BRUSSELS (Reuters) - The International Monetary Fund is against further austerity in Greece and instead is calling for the creation of a modern welfare system financed with cash from a rebalancing of the Greek tax system and far too generous pensions.
The head of the European Department Poul Thomsen and chief economist Maury Obstfeld wrote in an article the Fund believed that euro zone insistence on a Greek primary surplus of 3.5 percent in 2018 was wrong and 1.5 percent would be enough.
“We warned that this would generate a degree of austerity that could prevent the nascent recovery from taking hold,” the two senior IMF officials wrote of the higher euro zone target.
The article appears as the IMF and the euro zone struggle to find common ground on the way forward for Greece that would allow the Fund to take part in the latest bailout for Athens, the third one since 2010, now fully financed by the euro zone.
Some euro zone countries like Germany believe that not only should Greece reach a primary surplus of 3.5 percent of GDP in 2018 but it should keep it at that level for the next 10 years.
The IMF believes this would be counterproductive.
“Perhaps through a Herculean effort Greece could manage the spending cuts needed to achieve the 3.5 percent...in the short run. But experience has shown that it cannot be sustained and is inconsistent with Greece’s ambitious long-term growth target.”
Germany insists on the higher primary surplus target because it means lower, or even no need for debt relief for Athens — an important factor in an election year in Germany where public opinion is suffering from bailout fatigue.
Berlin believes that if Greece carries out all the agreed structural reforms there would be no need to grant it any relief on its debt mountain of almost 180 percent of GDP, now mainly owned by euro zone governments.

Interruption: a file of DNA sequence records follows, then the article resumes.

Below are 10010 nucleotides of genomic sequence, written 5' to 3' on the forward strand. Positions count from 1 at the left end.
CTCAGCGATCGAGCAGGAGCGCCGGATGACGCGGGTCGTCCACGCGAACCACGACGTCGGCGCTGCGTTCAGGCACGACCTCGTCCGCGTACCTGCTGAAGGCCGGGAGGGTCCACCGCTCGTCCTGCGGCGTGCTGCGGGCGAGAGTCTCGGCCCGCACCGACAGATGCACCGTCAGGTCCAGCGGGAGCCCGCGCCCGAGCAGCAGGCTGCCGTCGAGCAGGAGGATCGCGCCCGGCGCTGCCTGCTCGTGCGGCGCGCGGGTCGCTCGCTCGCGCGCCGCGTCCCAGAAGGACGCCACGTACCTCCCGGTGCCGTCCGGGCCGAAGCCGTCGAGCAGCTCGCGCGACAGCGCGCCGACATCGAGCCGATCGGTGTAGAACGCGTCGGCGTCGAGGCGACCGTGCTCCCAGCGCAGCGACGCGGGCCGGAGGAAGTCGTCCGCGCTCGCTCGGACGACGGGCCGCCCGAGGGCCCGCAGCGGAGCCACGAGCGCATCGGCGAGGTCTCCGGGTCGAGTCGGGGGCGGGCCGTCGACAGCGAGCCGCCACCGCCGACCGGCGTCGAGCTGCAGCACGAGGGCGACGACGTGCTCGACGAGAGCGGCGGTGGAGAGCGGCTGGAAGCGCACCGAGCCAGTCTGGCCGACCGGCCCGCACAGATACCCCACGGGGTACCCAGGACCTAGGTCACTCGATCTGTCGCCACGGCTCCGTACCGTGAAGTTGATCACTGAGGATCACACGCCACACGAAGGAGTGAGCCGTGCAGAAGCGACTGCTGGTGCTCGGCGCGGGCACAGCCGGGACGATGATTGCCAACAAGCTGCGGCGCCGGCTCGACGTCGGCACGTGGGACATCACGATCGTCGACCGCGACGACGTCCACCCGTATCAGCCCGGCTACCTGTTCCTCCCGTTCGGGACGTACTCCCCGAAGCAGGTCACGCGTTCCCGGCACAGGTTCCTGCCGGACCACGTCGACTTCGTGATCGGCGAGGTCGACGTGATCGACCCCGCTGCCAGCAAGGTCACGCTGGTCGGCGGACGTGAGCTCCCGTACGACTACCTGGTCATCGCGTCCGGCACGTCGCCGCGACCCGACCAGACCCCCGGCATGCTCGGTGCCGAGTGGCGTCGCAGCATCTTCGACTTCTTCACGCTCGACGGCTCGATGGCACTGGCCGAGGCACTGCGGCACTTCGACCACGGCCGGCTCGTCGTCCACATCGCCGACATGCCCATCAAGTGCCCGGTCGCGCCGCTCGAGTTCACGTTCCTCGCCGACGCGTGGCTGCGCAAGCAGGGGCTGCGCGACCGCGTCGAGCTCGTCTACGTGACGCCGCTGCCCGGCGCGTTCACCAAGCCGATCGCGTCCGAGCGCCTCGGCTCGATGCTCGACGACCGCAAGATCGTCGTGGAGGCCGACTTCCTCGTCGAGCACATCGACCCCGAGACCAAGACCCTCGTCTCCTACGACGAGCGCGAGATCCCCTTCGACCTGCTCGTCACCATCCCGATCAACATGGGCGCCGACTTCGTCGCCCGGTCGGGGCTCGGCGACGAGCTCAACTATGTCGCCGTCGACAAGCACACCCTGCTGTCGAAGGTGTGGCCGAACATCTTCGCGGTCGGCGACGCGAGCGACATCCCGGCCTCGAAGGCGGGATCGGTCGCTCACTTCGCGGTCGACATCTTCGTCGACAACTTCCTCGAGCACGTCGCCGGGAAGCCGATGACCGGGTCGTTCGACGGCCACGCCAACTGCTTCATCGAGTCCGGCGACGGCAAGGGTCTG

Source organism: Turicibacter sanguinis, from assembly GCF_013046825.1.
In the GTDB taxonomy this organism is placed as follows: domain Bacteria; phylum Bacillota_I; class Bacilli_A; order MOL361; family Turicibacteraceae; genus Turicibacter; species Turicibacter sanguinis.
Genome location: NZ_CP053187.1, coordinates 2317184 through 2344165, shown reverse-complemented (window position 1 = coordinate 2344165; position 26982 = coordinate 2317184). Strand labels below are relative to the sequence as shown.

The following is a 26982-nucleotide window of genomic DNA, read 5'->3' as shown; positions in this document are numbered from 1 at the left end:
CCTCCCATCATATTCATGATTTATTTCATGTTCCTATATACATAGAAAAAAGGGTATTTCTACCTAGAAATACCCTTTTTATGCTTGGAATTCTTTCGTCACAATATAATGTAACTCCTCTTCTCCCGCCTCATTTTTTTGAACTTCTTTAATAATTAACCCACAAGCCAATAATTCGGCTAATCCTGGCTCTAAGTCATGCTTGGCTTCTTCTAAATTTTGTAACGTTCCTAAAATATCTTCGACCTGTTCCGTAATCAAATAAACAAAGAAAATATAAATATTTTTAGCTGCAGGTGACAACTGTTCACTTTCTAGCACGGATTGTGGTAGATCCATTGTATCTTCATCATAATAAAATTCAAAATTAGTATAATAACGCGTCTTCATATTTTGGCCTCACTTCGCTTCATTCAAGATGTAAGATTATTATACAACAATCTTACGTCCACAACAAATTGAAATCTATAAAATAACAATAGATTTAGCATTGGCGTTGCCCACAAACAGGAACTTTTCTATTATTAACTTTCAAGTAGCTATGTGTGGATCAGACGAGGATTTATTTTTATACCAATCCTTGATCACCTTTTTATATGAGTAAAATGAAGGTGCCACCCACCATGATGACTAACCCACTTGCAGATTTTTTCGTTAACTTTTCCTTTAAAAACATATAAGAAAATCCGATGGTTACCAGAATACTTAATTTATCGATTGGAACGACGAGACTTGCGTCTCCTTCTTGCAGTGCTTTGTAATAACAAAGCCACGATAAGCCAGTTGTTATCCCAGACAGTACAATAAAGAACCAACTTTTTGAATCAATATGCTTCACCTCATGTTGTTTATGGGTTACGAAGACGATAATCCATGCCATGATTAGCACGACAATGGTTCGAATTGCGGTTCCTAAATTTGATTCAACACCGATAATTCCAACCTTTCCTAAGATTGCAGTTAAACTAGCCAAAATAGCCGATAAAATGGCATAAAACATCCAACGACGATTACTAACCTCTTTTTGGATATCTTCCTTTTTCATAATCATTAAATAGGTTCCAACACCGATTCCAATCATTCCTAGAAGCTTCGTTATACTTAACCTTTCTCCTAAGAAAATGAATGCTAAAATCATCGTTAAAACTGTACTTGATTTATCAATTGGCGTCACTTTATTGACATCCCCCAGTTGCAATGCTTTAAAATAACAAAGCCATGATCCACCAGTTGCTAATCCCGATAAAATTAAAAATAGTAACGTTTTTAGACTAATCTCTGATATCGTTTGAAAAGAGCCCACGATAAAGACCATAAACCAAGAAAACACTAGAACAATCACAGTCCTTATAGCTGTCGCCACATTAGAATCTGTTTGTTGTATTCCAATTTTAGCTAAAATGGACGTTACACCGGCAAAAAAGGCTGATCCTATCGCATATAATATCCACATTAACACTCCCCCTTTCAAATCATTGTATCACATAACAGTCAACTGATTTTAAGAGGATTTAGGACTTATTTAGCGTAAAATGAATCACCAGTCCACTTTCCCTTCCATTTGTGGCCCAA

But the IMF, which Berlin very much wants on board for credibility reasons, has a different view.
“Greece’s debt is highly unsustainable and no amount of structural reforms will make it sustainable again without significant debt relief,” the IMF said.
The Fund believes that instead of further cuts in government investment and discretionary spending on public services or healthcare, Greece should tackle its income tax system, under which more than half of households don’t have to pay any tax.
In the other 18 countries sharing the euro, the average number of households exempt from income tax is 8 percent.
Also Greece’s pension system is extremely generous according to the IMF. Greece spends 11 percent of its GDP on pensions a year, providing a nominal pension similar to Germany’s, while in other euro zone countries the average is 2.25 percent.
Greece has tried to reform pensions but the attempts were stopped in courts, or were inadequate, the IMF said.
At the same time Greece does not have unemployment benefits and other welfare payments that are commonplace elsewhere in Europe, the IMF said, adding they were critical for broad social support in a modern market-oriented economy.
The lack of such an unemployment benefit scheme made the Greek government reluctant to liberalize labor laws to allow for mass lay-offs, the IMF said.
“Rather than provide support to dismissed workers, the government instead restricts the ability of firms to dismiss them,” it said.
“Pensions are no substitute for an adequate safety net, as this ad hoc arrangement has not been able to address the rise in poverty of the most vulnerable groups,” it said.
Broadening the base for income tax and changing the pension system to a sustainable one should provide money to increase spending or cut taxes to support growth, the IMF said.
“The authorities should further reduce current pensions while increasing spending on a modern and well-targeted welfare system to protect those that are most in need,” the IMF said.
“More should be spent on other essential public services and key public investments too. Rationalizing current pension benefits would also ensure a fairer inter-generational burden-sharing of the reform costs,” it said.
Reporting By Jan Strupczewski